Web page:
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More Security How-To

  • How-Tos: Designing your digital legacy

    We lead rich virtual lives on social networking sites like Google+, Facebook, and Twitter. So what happens when real life catches up, and our flesh-and-blood bodies succumb to mortality? For our virtual selves, at least, some concrete answers are available--ways to settle our digital affairs after death, while minimizing hassle and heartache for loved ones.

  • How-Tos: How to Recover From a Twitter Hack

    Do you know what to do if your Twitter account is hacked? Here are four steps to take to regain control of your account and ensure it doesn't happen again.

  • How-Tos: How to wipe a Mac: erase your Mac's hard drive

    We explain how to wipe a Mac's hard drive, and then reinstall OS X.

  • How-Tos: How to track a lost computer with Find My Mac

    If your computer is stolen or otherwise liberated from your possession, don't despair: If you've remembered to enable Find My Mac, you can track it, remotely lock it, and even send messages to your Mac's screen.

  • How-Tos: How to enable Family Safety features in Windows 8

    The Internet? Kind of a cesspool. And as the parent of kids who are now old enough to operate a Web browser, you can bet I'm keen on checking their activities and filtering out the inappropriate content.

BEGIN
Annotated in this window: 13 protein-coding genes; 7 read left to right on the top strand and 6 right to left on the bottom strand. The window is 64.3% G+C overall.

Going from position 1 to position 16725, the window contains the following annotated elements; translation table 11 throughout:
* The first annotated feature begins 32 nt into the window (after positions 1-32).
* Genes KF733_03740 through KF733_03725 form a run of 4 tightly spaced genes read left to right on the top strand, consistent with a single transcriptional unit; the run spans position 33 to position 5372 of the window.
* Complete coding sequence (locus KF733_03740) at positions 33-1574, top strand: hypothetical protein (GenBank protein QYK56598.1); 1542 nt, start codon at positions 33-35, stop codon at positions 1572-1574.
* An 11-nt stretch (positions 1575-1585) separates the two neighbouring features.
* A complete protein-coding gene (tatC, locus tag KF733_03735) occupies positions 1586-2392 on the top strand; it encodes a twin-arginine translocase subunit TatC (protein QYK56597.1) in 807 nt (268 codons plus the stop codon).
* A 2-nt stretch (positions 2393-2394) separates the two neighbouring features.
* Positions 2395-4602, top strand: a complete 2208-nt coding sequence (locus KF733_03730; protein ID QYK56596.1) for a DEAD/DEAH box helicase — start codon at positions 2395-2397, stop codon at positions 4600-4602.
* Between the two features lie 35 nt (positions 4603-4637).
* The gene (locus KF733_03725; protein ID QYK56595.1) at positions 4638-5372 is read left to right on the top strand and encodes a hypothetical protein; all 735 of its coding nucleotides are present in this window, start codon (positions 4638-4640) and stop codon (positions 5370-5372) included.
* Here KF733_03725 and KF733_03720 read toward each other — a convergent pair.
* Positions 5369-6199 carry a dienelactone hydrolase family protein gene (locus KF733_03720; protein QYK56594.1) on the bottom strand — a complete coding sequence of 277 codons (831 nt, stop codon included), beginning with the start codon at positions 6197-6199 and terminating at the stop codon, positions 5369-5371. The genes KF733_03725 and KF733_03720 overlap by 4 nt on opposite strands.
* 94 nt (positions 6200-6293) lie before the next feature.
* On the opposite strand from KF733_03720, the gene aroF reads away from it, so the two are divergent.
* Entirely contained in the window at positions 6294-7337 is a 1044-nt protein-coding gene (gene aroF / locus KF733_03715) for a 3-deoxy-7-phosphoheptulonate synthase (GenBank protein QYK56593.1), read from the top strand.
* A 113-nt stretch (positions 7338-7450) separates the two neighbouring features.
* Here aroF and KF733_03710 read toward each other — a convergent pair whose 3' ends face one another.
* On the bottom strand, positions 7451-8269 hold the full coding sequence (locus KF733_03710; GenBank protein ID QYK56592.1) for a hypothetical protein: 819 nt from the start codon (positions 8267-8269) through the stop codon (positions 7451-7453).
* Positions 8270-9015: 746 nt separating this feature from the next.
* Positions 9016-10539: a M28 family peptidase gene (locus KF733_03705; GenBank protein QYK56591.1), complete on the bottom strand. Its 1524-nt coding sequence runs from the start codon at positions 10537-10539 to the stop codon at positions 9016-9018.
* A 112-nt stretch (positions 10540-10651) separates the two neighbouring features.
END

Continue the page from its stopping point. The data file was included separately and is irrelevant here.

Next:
• How-Tos: Back up, wipe and restore your iPad

    If you're planning to sell or give away your iPad, then it is essential that your personal information and data be erased from it. If it's running sluggish after a few years, sometimes backing up your data, erasing it from the tablet and restoring it might improve performance.

  • How-Tos: Wi-Fi & router acronyms in a nutshell

    SSID, WEP, WPA2, TKIP, CCMP, PSK and more – few other areas of PC expertise are quite as filled with cryptic acronyms as the router configuration. Here's what they all mean and which you should choose.

  • How-Tos: 12 simple steps to safer social networking

    Confession time: I'm an inveterate social media junkie. From Facebook to Instagram to Diaspora, whenever a new communication platform rolls around--or comes back around--I'm ready to leap aboard.

  • How-Tos: How to share folders without homegroups in Windows 7

    The homegroup function of Windows 7, while convenient, is by far not everybody's cup of tea. It is neither compatible with older Windows versions or Linux, nor does it give access to certain system-wide folders. Here's how you can share folders with the old, but trusty Network Sharing Settings.

  • How-Tos: How to gain access to your Windows account if you lose your password

    If you're using a single account, it's surprisingly easy to lock yourself out of your own computer by losing your password. Luckily, its just as easy to get back in again without leaving a trace – so long as you haven't misplaced your Windows Installation DVD. Here's how.

  • How-Tos: Protect your Gmail account with Google's two-step authentication

    If you want your Gmail account to be as safe as possible, using the optional two-step authentication is the way to go. We'll show you how it works and what it involves.